- Series: Compass
- Paperback: 608 pages
- Publisher: Penguin Books (October 1, 2000)
- Language: English
- ISBN-10: 0140196153
- ISBN-13: 978-0140196153
- Product Dimensions: 5.5 x 1.3 x 8.5 inches
- Shipping Weight: 1.2 pounds (View shipping rates and policies)
- Average Customer Review: 4.0 out of 5 stars See all reviews (14 customer reviews)
- Amazon Best Sellers Rank: #920,208 in Books (See Top 100 in Books)
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The Dragon in the Land of Snows: A History of Modern Tibet Since 1947 (Compass) Paperback – October 1, 2000
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Long isolated by virtue of its remoteness and its government's suspicion of outsiders, Tibet was drawn a century ago into an uneasy alliance with Great Britain. In the bargain, the British gained a buffer state between its Indian colonies and China, while the Tibetans gained some measure of protection against Chinese encroachment. With the end in 1947 of British rule in India, Tibet was left defenseless, and China lost no time in claiming Tibet as its own, invading the mountainous kingdom in 1949. China has ruled Tibet as a colony ever since, settling ever larger numbers of ethnic Chinese there in order to establish a majority over the original occupants.
Thanks to the decades-long efforts of the exiled Dalai Lama, the Tibetan demand for sovereignty is well known throughout the world today. Readers seeking a deeper understanding of the complex political relationships that obtain between China and Tibet, and between both countries and the rest of the world, now have a thoroughly documented, accessible guide in Tsering Shakya's Dragon in the Land of Snows. Though far from nonpartisan--Shakya, too, pleads the cause of Tibetan independence--the book covers much unfamiliar ground while attempting to understand China's persistent claims of rule. China is unlikely to give up Tibet willingly, he concludes, for to do so would entail loss of face for the nationalists who now rule in Beijing.
No other book offers as comprehensive a picture of modern Tibetan history, and Shakya's work contributes much to the debate over that sad nation's future. --Gregory McNamee --This text refers to an out of print or unavailable edition of this title.
From Publishers Weekly
A valuable scholarly history of modern Tibet that passes an unflattering judgment on the role of the West, this study earned critical praise in England, where it was first published. Shakya, a research fellow at London University, fled his native Tibet with his family amid the horrors of China's Cultural Revolution in 1967. Remarkably, his tone is objective as he seeks to understand and present the Chinese viewpointAthat Tibet has always been part of the Chinese empire and that Maoism has ushered a backward feudalistic society into the 20th centuryAeven as he forcefully refutes it. Using Tibetan-language and Chinese sources, oral records of Tibetan leaders and British, U.S. and Indian government documents, Shakya compellingly explains what has happened to Tibet since the Chinese military invasion of 1950. Almost the entire Tibetan army, plus many activists, monks and students, were arrested and dispatched to labor camps in Tibet and in China. Tibet's monasteries and temples were destroyed or pillaged by China's Red Guards. All expressions of dissent and of loyalty to the exiled Dalai Lama have been punished. As part of its policy of total assimilation aimed at the annihilation of Tibetan culture, Beijing has encouraged tens of thousands of Chinese to settle in Tibet. Shakya's quietly devastating chronicle faults the U.S. and Britain for making the question of human rights subservient to the West's desire for better relations with China. Thorough and fair, Shakya sheds light on a country whose complex reality is often ignored even by the most well-intentioned advocates of the Tibetan cause in the West. Photos. (Oct.)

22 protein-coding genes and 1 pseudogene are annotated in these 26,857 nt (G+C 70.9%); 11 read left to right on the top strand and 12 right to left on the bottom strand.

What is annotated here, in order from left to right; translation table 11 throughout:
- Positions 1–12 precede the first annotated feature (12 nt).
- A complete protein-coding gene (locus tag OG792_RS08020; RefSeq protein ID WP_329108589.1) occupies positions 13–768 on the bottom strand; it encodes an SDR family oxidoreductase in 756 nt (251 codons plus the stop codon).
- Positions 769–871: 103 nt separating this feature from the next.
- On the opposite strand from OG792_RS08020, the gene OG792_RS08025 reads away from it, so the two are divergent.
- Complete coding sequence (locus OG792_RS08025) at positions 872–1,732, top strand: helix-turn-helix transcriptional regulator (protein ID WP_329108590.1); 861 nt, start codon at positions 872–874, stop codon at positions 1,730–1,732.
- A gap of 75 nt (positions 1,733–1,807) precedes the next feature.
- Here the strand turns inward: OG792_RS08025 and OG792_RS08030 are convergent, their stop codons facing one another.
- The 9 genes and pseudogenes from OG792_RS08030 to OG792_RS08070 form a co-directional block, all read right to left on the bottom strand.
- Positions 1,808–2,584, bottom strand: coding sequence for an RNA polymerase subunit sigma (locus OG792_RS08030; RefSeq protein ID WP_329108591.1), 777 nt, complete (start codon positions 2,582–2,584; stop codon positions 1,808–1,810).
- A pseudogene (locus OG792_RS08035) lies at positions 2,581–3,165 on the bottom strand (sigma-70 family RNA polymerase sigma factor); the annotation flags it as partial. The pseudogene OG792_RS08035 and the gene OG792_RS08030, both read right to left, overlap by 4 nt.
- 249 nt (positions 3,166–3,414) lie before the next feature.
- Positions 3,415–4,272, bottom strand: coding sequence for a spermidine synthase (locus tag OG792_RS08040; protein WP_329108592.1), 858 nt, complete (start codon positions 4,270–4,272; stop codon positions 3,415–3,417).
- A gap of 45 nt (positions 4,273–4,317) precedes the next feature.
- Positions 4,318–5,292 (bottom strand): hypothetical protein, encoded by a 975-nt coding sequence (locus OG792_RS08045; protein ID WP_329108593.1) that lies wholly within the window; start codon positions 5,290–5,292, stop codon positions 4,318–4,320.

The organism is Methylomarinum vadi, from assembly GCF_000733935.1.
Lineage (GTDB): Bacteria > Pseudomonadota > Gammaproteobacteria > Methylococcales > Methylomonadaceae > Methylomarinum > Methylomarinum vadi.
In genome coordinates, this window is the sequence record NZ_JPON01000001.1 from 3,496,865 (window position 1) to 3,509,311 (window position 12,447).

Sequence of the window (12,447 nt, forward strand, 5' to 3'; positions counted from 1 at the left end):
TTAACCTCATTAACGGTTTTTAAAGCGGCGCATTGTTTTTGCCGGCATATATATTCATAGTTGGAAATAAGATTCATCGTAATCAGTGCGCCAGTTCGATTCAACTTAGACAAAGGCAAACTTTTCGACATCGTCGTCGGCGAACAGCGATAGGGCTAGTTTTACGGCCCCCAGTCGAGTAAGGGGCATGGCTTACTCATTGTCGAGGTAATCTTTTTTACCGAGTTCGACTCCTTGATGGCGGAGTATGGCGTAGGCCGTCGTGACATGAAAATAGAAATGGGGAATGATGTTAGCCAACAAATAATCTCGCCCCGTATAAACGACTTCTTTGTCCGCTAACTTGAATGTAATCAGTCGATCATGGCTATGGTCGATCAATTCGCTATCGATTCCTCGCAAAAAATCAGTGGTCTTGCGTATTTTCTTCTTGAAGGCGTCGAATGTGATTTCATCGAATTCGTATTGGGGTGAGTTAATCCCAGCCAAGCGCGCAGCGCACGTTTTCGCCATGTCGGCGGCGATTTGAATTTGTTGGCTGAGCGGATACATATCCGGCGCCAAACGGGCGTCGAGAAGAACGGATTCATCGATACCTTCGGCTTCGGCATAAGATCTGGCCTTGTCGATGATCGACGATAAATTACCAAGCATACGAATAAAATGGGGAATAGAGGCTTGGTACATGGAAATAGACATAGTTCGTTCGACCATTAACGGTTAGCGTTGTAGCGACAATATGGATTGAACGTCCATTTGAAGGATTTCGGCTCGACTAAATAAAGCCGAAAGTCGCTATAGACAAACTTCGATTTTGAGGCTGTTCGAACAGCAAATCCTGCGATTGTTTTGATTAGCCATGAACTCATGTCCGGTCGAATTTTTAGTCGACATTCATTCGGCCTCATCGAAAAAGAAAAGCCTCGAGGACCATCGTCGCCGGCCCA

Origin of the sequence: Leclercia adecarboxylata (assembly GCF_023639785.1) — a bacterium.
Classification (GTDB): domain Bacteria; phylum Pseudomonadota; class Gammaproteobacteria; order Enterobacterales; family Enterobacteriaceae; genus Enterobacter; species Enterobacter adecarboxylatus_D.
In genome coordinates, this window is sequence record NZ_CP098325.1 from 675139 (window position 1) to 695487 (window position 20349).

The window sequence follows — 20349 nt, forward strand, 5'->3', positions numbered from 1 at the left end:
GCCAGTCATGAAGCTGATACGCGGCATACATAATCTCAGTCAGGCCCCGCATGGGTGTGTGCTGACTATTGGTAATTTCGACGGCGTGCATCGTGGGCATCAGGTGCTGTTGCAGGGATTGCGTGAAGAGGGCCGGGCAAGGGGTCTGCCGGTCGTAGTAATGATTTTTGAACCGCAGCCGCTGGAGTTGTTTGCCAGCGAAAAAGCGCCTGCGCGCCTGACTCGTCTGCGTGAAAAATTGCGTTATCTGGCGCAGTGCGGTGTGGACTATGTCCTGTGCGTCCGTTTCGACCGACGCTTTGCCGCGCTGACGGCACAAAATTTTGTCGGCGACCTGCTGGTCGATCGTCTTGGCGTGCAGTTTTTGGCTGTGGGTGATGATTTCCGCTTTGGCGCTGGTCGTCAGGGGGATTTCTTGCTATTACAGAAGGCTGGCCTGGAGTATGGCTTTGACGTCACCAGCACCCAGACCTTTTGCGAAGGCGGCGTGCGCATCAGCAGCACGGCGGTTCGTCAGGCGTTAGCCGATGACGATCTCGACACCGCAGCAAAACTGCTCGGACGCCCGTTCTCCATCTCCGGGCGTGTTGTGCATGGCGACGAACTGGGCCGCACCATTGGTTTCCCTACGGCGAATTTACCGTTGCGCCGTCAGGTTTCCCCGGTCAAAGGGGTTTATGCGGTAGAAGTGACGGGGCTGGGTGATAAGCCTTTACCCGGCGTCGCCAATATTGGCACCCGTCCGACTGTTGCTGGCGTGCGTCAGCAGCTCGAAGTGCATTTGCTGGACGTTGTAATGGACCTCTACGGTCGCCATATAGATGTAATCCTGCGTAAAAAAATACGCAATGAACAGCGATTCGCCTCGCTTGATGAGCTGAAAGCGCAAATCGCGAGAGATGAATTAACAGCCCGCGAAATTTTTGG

Copyright 1999 Reed Business Information, Inc. --This text refers to an out of print or unavailable edition of this title.
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Top Customer Reviews
The fact of the matter is, the situation in Tibet is HIGHLY controversial and HIGHLY complex. Simply considering history to be simply 'Bad China, Good Tibet' is a disservice to Tibetans because it fails to give justice to the vicissitudes of their situation. Furthermore, it preempts further inquiry into the full array of historical issues at work and dumbs down the entire dramatic conflict incredibly.
This is why I found this book a refreshing look at Tibet's conflict with China. The author tries very hard to remain objective. Instead of using his book to demonize China and list atrocities, he tries to explain Beijing's acts from within the framework of Chinese politics and ideology. This is not to say that he does not give sufficient attention to atrocities, however. The author is also critical of myopic policies of the Tibetan government in handling the 1950 invasion. He also examines India's difficult tightrope walk of trying to have good relations with Beijing while providing humanitarian assistance to the Tibetans. In short, this book tries to be a balanced view of the Chinese occupation of Tibet- This in itself is all-too seldom seen in the west, where we see Brad Pitt (in 7 Years in Tibet) showing us how a nice Nazi mountain-climber introduces the joy of cinema to a rosy-cheeked, perpetually 8-year old Dalai Lama.